Some synagogues don’t want free federal money

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Secretary of Homeland Security Jeh Johnson announces the release of Fiscal Year 2015 Notices of Funding Opportunity for nine DHS preparedness grant programs totaling more than $1.6 billion during a press conference last April. Department of Homeland Security via Flickr
Secretary of Homeland Security Jeh Johnson announces the release of Fiscal Year 2015 Notices of Funding Opportunity for nine DHS preparedness grant programs totaling more than $1.6 billion during a press conference last April.
Department of Homeland Security via Flickr

Congress last month increased fiscal year 2016 funding for the Department of Homeland Security’s Nonprofit Security Grants Program to $20 million, but the Reform movement doesn’t want the money.

Since the program was launched in 2005 to help fund synagogues’ and other organizations’ security needs, the Union for Reform Judaism and Religious Action Center of Reform Judaism have advised Reform-affiliated synagogues to not participate, calling the legislation in a 2004 memo “a serious violation of church-state separation.”


According to the RAC, the 2004 guidelines remain the same and reflect the Reform movement’s current position. Congregations are referred to the memo for guidance on the issue. However, some synagogues have decided to apply for funds, a decision the RAC says independent congregations are free to make.

One local congregation that went against the RAC and URJ’s guidance is Temple Sinai. Last year, the Northwest Washington congregation received $53,253 in security funding. The maximum amount nonprofits can receive is $75,000.

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“We are certainly aware of the RAC’s position, but are also grateful for the funding that’s been made available to the community for security enhancements,” said Mark Spira, director of development at Temple Sinai. “We applied and received funding, and it will go towards enhancing security around the temple.”

Across the Potomac River, Temple Rodef Shalom in Falls Church decided to not apply for federal security funding. Executive Director Beth Silver said the synagogue was following the Reform movement’s guidance on church-state separation.


In the 2004 letter to rabbis, presidents and temple administrators, Robert Heller, former chair of the URJ’s Board of Trustees, and Rabbi David Saperstein, the RAC’s former director, write that applying for the grants “dangerously threatens the wall separating church and state, which has been a bedrock of democracy and the foundation of religious liberty in our country for more than 200 years.”

To be sure, other organizations have challenged the assertion that religious institutions receiving federal government funding for security enhancements is unconstitutional.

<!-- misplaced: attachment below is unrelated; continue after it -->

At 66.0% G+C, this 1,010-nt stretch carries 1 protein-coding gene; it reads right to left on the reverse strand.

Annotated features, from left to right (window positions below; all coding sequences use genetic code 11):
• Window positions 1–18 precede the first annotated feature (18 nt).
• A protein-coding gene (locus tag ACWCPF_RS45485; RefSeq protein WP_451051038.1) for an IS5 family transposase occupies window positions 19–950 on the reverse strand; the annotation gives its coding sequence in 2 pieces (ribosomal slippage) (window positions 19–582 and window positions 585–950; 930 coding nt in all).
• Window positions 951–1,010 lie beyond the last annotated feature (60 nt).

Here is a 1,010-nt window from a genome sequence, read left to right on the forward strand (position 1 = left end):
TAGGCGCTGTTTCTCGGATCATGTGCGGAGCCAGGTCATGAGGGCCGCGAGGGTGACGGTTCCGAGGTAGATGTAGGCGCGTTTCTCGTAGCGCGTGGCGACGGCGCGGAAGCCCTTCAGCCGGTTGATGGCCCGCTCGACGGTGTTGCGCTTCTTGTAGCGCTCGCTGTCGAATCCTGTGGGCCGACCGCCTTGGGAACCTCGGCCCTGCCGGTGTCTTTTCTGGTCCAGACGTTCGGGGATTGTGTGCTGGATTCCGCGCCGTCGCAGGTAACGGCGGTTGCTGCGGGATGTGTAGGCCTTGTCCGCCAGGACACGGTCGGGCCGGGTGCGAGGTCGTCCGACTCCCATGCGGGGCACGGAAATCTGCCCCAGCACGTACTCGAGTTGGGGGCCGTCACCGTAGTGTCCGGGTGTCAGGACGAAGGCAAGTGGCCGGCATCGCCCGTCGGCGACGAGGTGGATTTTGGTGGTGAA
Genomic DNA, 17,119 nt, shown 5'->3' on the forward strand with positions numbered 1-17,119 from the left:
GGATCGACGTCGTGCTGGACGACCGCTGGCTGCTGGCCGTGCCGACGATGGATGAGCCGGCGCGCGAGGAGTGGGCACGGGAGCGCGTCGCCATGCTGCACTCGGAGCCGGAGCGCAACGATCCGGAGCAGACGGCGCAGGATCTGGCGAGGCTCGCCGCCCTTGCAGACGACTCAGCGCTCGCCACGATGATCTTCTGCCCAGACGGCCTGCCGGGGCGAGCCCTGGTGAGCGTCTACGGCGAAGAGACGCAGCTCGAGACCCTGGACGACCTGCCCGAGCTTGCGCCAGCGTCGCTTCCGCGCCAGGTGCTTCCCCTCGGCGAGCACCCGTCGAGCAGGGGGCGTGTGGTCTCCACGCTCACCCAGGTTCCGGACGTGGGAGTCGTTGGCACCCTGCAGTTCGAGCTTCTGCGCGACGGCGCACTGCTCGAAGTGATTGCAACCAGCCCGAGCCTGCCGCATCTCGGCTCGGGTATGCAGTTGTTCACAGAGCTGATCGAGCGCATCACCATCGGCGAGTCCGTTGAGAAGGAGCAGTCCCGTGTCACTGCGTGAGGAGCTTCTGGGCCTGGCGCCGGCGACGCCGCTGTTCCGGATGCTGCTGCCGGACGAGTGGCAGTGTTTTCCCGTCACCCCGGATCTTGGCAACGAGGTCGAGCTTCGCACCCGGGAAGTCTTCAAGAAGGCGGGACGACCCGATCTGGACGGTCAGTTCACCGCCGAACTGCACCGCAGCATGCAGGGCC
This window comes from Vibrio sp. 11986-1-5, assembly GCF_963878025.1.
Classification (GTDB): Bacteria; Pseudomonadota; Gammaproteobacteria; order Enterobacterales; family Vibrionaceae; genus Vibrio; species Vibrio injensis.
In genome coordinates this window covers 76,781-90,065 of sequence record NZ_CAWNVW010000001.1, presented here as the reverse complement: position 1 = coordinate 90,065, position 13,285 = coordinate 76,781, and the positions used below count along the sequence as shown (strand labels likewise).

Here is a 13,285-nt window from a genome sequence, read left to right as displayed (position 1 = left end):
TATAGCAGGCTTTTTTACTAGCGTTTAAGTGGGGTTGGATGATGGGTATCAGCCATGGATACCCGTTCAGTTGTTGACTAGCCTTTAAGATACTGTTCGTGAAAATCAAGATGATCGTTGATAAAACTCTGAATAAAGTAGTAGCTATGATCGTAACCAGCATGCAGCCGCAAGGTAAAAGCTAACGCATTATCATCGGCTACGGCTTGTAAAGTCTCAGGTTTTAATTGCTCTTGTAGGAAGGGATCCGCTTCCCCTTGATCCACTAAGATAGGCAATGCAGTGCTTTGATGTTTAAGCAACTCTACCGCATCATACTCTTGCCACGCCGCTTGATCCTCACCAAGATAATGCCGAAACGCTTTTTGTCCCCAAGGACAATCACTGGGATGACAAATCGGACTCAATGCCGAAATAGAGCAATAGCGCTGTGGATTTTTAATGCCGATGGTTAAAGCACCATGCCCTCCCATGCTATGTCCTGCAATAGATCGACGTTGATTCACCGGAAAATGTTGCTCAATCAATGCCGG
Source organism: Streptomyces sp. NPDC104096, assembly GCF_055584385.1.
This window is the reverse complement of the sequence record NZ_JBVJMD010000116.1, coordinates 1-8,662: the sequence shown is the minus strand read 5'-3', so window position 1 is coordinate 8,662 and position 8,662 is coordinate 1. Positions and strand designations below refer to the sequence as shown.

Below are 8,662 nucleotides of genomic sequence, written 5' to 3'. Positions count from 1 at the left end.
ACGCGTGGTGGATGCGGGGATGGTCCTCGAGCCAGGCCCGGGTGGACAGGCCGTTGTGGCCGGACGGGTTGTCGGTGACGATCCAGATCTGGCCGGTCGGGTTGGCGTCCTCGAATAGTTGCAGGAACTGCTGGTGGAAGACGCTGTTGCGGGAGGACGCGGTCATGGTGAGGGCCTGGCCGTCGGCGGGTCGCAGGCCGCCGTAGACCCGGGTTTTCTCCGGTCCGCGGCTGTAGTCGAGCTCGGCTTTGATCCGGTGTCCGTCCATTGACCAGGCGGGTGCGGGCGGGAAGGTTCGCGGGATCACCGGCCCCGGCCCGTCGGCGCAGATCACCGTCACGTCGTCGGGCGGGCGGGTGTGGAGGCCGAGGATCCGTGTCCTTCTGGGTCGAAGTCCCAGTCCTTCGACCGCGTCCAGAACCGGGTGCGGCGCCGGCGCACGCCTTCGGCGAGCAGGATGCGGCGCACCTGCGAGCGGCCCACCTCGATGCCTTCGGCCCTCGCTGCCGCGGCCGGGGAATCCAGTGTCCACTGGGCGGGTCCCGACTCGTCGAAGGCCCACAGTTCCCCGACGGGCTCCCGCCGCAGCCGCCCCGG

The Orthodox Union, for instance, lobbied hard for the initial appropriation and has continued advocating for increased funding for Jewish institutions, citing a rise in anti-Semitic incidents and threats of violence.

“It is a religion-neutral program awarded on the basis of religion neutral criteria,” said Nathan Diament, executive director for public policy at the OU. “Individual synagogues are, of course, free to make their own decisions as to whether they want to apply for and utilize these grants.”

Jewish Community Relations Council of Greater Washington Executive Director Ron Halber also believes that the program is constitutional. He said that around the time the program started, the JCRC’s executive committee met to discuss constitutional concerns, bringing in an attorney from New York who specialized in church-state issues.

“We had to make a decision from an operational, from a process point of view, whether we felt it was right for our organization to get involved in helping synagogues and institutions secure this money, while simultaneously taking into church-state concerns,” recalled Halber. “After a very thorough discussion we decided that we were going to help organizations get money and we have continued to do that ever since.”

Millions of dollars have been secured by Jewish congregations and institutions since the program began, according to Halber, saying that the Jewish community has “greatly benefited” from the program. As a member of a Reform shul, Temple Beth Ami in Rockville, Halber said he respects the Reform movement’s decision to advise its congregations not to accept the money. However, he said “they are leaving potential money on the table.”

He said the JCRC works with the Jewish Federation of Greater Washington on the security grant process.

Said Halber: “If the Reform movement decides to go for it we have the resources and the expertise to help them write and to greatly increase the odds that they will secure a grant.”

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@JoshMarks78

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